Lilium recently announced successful completion of its second Design Organization Approval (DOA) audit by the European Union Aviation Safety Agency (EASA). Lilium is working towards type certification of its electric vertical take-off and landing (eVTOL) aircraft, the Lilium Jet, with both EASA and the U.S. Federal Aviation Administration.
EASA requires all commercial aircraft manufacturers to comply with Part 21 Subpart J by completing four total DOA audits in order to achieve aircraft type certification. Lilium’s Chief Technical Officer (CTO), Alastair McIntosh, spoke to Avionics International about the significance of achieving this latest milestone.
“It’s a rigorous process,”McIntosh said. “You have to prove that you’re an organization that is fit to undertake aircraft type certificate programs. It’s one thing to claim capability, and another to demonstrate it.”
Lilium’s team was required to demonstrate the company’s organizational structure, the capability of staff members, and the ability to maintain practices and procedures during the DOA audit. “The first audit was about demonstrating fundamentals, what the structure looks like, staff, training, how we maintain it. The second audit that we just went through focused more on core principles—how we do data management, configuration control,” he explained.
The team from EASA spent about three days in-house carrying out the rigorous process of the DOA audit, speaking to multiple engineers and participating in guided tours throughout Lilium’s facilities.
“Without having that DOA, we would not be able to certify the aircraft,” McIntosh stated. “It’s a big step forward for us, to bring control into an organization that is very entrepreneurial and dynamic. Particularly in terms of regulation—the aviation industry is regulated to maintain high levels of safety. We’re really happy to have passed the first two audits with flying colors.”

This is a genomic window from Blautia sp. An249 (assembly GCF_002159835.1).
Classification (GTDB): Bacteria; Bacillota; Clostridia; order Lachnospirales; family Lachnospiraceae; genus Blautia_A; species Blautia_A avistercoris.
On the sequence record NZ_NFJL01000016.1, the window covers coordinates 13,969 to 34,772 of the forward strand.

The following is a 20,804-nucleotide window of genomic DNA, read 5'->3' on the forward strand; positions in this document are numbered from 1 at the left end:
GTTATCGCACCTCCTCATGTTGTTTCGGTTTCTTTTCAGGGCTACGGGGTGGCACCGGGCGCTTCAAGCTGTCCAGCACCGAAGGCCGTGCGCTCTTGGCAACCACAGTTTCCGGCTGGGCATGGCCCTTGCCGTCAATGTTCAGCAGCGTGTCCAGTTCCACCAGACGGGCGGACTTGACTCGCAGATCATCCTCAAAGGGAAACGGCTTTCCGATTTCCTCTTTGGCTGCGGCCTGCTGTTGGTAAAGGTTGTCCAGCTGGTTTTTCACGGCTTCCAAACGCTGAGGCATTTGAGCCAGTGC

Lilium continues to work towards certification and entry into service in 2025. McIntosh mentioned that they completed their preliminary design review at the end of 2021 and have made some announcements about refinements to the aircraft.
“Now we head into the stage of critical design review and providing detailed data and definition to the supply chain so they can start manufacturing components. We anticipate moving forward from the end of May onwards, releasing more data and definition to the supply chain.”
At the end of next year, McIntosh commented, they will be getting their first aircraft ready to start the flight test program which will last about 18 months. Lilium will use the data gathered during the flight test program to support their efforts to achieve certification in 2025. He predicts that the third audit will happen around December of this year, and the fourth and final DOA audit will likely take place just before certification.
“We’ve had a really good working relationship with EASA,” McIntosh said. “Our discussions have been really critical in shaping the design to make sure it’s compliant and that we can demonstrate compliance going forward. The EASA team actually owns the relationship with the FAA; they secure that concurrent validation on our behalf.”
The news of a second successful DOA audit followed two other big announcements from Lilium this year. In March, the company entered into a purchase agreement with NetJets for 150 aircraft. And just last month, Lilium announced the start of the next phase of flight testing for its eVTOL in Spain.
Lilium also had a busy year in 2021. April marked the reveal of the design of Lilium’s eVTOL aircraft, and in June, the company released details about the path to certification for its 7-seater jet. In August, Lilium announced a partnership with Brazilian airline, Azulu S.A., including a $1 billion purchase order, and in September 2021, Lilium became a publicly traded company following a business combination with Qell Acquisition Corp.
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